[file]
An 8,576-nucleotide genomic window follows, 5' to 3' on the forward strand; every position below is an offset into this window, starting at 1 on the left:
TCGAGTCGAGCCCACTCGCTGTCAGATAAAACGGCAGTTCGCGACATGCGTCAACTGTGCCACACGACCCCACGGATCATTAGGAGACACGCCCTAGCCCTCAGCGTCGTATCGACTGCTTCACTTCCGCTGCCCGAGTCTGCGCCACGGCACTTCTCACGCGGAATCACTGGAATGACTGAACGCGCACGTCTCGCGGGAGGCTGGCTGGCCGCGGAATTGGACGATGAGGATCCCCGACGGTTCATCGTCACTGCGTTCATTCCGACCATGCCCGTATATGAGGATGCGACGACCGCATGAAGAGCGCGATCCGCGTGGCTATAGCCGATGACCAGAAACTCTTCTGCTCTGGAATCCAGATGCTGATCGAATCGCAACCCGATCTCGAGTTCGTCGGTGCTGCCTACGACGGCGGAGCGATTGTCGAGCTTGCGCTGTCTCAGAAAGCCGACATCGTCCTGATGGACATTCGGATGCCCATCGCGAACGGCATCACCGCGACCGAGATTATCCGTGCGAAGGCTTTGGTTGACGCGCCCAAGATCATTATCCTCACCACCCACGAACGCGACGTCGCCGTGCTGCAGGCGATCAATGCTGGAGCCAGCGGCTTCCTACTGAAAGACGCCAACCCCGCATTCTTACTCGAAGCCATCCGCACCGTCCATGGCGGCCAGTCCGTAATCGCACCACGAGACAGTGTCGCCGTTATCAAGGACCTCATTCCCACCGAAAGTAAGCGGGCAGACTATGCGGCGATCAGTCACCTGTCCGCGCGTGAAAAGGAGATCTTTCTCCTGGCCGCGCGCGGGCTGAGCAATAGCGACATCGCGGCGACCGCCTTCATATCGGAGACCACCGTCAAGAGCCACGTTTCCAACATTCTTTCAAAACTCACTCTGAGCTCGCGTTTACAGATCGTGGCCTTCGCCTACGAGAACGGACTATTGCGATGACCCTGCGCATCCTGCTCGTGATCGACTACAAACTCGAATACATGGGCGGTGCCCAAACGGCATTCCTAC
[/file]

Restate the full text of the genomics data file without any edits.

An 8,576-nucleotide genomic window follows, 5' to 3' on the forward strand; every position below is an offset into this window, starting at 1 on the left:
TCGAGTCGAGCCCACTCGCTGTCAGATAAAACGGCAGTTCGCGACATGCGTCAACTGTGCCACACGACCCCACGGATCATTAGGAGACACGCCCTAGCCCTCAGCGTCGTATCGACTGCTTCACTTCCGCTGCCCGAGTCTGCGCCACGGCACTTCTCACGCGGAATCACTGGAATGACTGAACGCGCACGTCTCGCGGGAGGCTGGCTGGCCGCGGAATTGGACGATGAGGATCCCCGACGGTTCATCGTCACTGCGTTCATTCCGACCATGCCCGTATATGAGGATGCGACGACCGCATGAAGAGCGCGATCCGCGTGGCTATAGCCGATGACCAGAAACTCTTCTGCTCTGGAATCCAGATGCTGATCGAATCGCAACCCGATCTCGAGTTCGTCGGTGCTGCCTACGACGGCGGAGCGATTGTCGAGCTTGCGCTGTCTCAGAAAGCCGACATCGTCCTGATGGACATTCGGATGCCCATCGCGAACGGCATCACCGCGACCGAGATTATCCGTGCGAAGGCTTTGGTTGACGCGCCCAAGATCATTATCCTCACCACCCACGAACGCGACGTCGCCGTGCTGCAGGCGATCAATGCTGGAGCCAGCGGCTTCCTACTGAAAGACGCCAACCCCGCATTCTTACTCGAAGCCATCCGCACCGTCCATGGCGGCCAGTCCGTAATCGCACCACGAGACAGTGTCGCCGTTATCAAGGACCTCATTCCCACCGAAAGTAAGCGGGCAGACTATGCGGCGATCAGTCACCTGTCCGCGCGTGAAAAGGAGATCTTTCTCCTGGCCGCGCGCGGGCTGAGCAATAGCGACATCGCGGCGACCGCCTTCATATCGGAGACCACCGTCAAGAGCCACGTTTCCAACATTCTTTCAAAACTCACTCTGAGCTCGCGTTTACAGATCGTGGCCTTCGCCTACGAGAACGGACTATTGCGATGACCCTGCGCATCCTGCTCGTGATCGACTACAAACTCGAATACATGGGCGGTGCCCAAACGGCATTCCTAC